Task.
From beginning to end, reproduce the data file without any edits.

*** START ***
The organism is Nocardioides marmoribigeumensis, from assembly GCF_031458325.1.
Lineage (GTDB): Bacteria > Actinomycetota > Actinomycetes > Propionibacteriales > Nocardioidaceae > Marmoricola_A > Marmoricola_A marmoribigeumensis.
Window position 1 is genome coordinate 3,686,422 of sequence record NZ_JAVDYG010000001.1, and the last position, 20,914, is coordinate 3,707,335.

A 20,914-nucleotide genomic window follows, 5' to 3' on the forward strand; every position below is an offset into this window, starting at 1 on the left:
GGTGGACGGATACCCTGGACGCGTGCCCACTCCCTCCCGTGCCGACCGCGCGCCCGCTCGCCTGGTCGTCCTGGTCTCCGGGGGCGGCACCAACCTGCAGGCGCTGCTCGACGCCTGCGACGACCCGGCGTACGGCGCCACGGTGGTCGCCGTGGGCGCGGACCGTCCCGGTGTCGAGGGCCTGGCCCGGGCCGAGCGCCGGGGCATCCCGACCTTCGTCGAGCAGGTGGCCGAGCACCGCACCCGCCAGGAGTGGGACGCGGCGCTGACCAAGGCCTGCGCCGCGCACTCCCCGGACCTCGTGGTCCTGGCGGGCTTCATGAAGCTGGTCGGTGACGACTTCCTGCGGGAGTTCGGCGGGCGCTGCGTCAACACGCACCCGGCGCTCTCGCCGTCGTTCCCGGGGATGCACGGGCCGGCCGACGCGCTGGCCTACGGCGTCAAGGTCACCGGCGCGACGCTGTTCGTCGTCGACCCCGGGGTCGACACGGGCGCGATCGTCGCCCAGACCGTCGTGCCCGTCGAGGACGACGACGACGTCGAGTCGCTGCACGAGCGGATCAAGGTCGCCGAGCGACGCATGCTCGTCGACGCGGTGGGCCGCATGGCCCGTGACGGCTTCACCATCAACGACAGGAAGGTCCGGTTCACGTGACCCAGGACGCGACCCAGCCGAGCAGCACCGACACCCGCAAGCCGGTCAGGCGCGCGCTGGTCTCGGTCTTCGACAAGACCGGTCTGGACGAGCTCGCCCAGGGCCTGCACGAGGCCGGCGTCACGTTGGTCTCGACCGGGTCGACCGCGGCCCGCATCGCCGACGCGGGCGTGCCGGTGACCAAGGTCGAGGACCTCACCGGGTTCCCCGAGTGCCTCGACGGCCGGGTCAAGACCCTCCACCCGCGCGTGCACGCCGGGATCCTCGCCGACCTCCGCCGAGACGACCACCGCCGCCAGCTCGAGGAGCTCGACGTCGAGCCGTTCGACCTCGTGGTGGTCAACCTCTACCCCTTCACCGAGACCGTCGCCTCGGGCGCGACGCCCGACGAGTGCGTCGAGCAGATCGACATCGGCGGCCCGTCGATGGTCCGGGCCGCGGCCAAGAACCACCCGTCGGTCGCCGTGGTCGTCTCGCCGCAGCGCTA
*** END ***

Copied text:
The organism is Nocardioides marmoribigeumensis, from assembly GCF_031458325.1.
Lineage (GTDB): Bacteria > Actinomycetota > Actinomycetes > Propionibacteriales > Nocardioidaceae > Marmoricola_A > Marmoricola_A marmoribigeumensis.
Window position 1 is genome coordinate 3,686,422 of sequence record NZ_JAVDYG010000001.1, and the last position, 20,914, is coordinate 3,707,335.

A 20,914-nucleotide genomic window follows, 5' to 3' on the forward strand; every position below is an offset into this window, starting at 1 on the left:
GGTGGACGGATACCCTGGACGCGTGCCCACTCCCTCCCGTGCCGACCGCGCGCCCGCTCGCCTGGTCGTCCTGGTCTCCGGGGGCGGCACCAACCTGCAGGCGCTGCTCGACGCCTGCGACGACCCGGCGTACGGCGCCACGGTGGTCGCCGTGGGCGCGGACCGTCCCGGTGTCGAGGGCCTGGCCCGGGCCGAGCGCCGGGGCATCCCGACCTTCGTCGAGCAGGTGGCCGAGCACCGCACCCGCCAGGAGTGGGACGCGGCGCTGACCAAGGCCTGCGCCGCGCACTCCCCGGACCTCGTGGTCCTGGCGGGCTTCATGAAGCTGGTCGGTGACGACTTCCTGCGGGAGTTCGGCGGGCGCTGCGTCAACACGCACCCGGCGCTCTCGCCGTCGTTCCCGGGGATGCACGGGCCGGCCGACGCGCTGGCCTACGGCGTCAAGGTCACCGGCGCGACGCTGTTCGTCGTCGACCCCGGGGTCGACACGGGCGCGATCGTCGCCCAGACCGTCGTGCCCGTCGAGGACGACGACGACGTCGAGTCGCTGCACGAGCGGATCAAGGTCGCCGAGCGACGCATGCTCGTCGACGCGGTGGGCCGCATGGCCCGTGACGGCTTCACCATCAACGACAGGAAGGTCCGGTTCACGTGACCCAGGACGCGACCCAGCCGAGCAGCACCGACACCCGCAAGCCGGTCAGGCGCGCGCTGGTCTCGGTCTTCGACAAGACCGGTCTGGACGAGCTCGCCCAGGGCCTGCACGAGGCCGGCGTCACGTTGGTCTCGACCGGGTCGACCGCGGCCCGCATCGCCGACGCGGGCGTGCCGGTGACCAAGGTCGAGGACCTCACCGGGTTCCCCGAGTGCCTCGACGGCCGGGTCAAGACCCTCCACCCGCGCGTGCACGCCGGGATCCTCGCCGACCTCCGCCGAGACGACCACCGCCGCCAGCTCGAGGAGCTCGACGTCGAGCCGTTCGACCTCGTGGTGGTCAACCTCTACCCCTTCACCGAGACCGTCGCCTCGGGCGCGACGCCCGACGAGTGCGTCGAGCAGATCGACATCGGCGGCCCGTCGATGGTCCGGGCCGCGGCCAAGAACCACCCGTCGGTCGCCGTGGTCGTCTCGCCGCAGCGCTA